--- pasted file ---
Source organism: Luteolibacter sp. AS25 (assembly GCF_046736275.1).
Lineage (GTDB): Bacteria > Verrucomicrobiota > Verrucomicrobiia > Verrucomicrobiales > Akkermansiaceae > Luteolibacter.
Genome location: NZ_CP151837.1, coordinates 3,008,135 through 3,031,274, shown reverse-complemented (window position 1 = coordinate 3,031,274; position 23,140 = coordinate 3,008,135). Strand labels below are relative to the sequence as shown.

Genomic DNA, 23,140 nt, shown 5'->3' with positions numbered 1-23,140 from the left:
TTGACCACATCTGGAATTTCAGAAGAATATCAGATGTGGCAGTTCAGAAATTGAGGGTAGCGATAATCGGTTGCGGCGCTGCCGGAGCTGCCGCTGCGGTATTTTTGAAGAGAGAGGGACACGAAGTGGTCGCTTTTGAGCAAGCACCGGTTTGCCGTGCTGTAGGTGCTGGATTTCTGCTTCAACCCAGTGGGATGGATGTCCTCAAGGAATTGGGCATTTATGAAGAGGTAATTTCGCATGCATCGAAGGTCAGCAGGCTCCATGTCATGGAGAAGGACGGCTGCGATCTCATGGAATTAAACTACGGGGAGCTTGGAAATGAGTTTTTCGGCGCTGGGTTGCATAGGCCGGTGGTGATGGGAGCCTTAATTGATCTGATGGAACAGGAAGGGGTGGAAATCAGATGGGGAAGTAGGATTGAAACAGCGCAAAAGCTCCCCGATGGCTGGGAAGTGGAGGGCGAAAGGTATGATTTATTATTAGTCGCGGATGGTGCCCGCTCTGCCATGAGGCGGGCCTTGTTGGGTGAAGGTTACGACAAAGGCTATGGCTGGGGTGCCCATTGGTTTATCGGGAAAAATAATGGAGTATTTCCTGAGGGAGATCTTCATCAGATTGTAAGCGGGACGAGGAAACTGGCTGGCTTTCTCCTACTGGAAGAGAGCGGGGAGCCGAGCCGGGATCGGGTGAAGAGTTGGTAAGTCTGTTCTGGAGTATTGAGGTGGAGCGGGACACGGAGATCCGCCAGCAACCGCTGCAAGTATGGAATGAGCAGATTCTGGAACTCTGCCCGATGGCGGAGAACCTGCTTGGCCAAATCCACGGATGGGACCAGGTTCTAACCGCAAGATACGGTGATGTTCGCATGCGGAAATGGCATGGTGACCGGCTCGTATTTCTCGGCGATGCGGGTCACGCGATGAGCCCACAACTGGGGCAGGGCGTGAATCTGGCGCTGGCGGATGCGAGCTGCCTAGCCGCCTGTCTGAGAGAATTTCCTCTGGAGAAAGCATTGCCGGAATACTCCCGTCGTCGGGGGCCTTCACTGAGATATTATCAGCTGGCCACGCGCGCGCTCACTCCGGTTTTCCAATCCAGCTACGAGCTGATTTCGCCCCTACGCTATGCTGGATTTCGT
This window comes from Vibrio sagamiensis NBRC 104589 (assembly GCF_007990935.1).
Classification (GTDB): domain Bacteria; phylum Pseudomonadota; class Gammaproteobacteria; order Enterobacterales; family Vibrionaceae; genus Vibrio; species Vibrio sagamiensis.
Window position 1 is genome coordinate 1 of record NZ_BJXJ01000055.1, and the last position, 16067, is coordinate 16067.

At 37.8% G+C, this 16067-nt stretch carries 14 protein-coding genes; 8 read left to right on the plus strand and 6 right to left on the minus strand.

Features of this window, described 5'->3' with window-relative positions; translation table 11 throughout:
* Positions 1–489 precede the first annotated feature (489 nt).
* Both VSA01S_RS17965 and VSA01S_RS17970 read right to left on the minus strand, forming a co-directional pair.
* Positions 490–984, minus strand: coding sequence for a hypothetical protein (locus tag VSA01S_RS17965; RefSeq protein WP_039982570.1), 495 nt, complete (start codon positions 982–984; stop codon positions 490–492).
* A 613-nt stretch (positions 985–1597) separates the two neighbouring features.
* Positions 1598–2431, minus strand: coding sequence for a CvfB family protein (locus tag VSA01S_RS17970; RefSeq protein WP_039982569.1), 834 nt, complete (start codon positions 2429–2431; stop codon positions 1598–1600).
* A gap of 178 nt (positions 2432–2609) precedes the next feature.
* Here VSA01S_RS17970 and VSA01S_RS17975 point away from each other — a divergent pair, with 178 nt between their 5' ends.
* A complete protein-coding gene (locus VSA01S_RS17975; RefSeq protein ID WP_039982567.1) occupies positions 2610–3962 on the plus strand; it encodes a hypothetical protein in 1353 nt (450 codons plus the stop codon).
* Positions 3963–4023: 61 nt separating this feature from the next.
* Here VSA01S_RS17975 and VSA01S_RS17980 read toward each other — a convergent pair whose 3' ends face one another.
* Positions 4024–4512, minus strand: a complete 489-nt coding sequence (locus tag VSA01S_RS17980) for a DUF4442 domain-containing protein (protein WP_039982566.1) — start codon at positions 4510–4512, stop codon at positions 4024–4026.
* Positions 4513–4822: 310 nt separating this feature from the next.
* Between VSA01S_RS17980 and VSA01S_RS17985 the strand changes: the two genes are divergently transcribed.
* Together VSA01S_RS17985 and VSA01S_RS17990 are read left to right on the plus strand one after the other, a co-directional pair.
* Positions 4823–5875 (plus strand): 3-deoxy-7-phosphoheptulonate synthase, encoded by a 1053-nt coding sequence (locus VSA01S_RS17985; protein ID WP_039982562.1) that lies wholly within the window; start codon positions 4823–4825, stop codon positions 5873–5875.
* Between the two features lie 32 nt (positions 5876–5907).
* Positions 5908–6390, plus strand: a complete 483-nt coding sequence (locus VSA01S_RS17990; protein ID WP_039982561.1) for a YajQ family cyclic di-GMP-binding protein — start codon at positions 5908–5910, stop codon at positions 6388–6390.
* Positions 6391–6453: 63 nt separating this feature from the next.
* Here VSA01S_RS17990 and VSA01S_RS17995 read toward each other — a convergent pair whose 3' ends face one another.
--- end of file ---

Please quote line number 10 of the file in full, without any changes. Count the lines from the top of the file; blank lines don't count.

Features of this window, described 5'->3' with window-relative positions; translation table 11 throughout: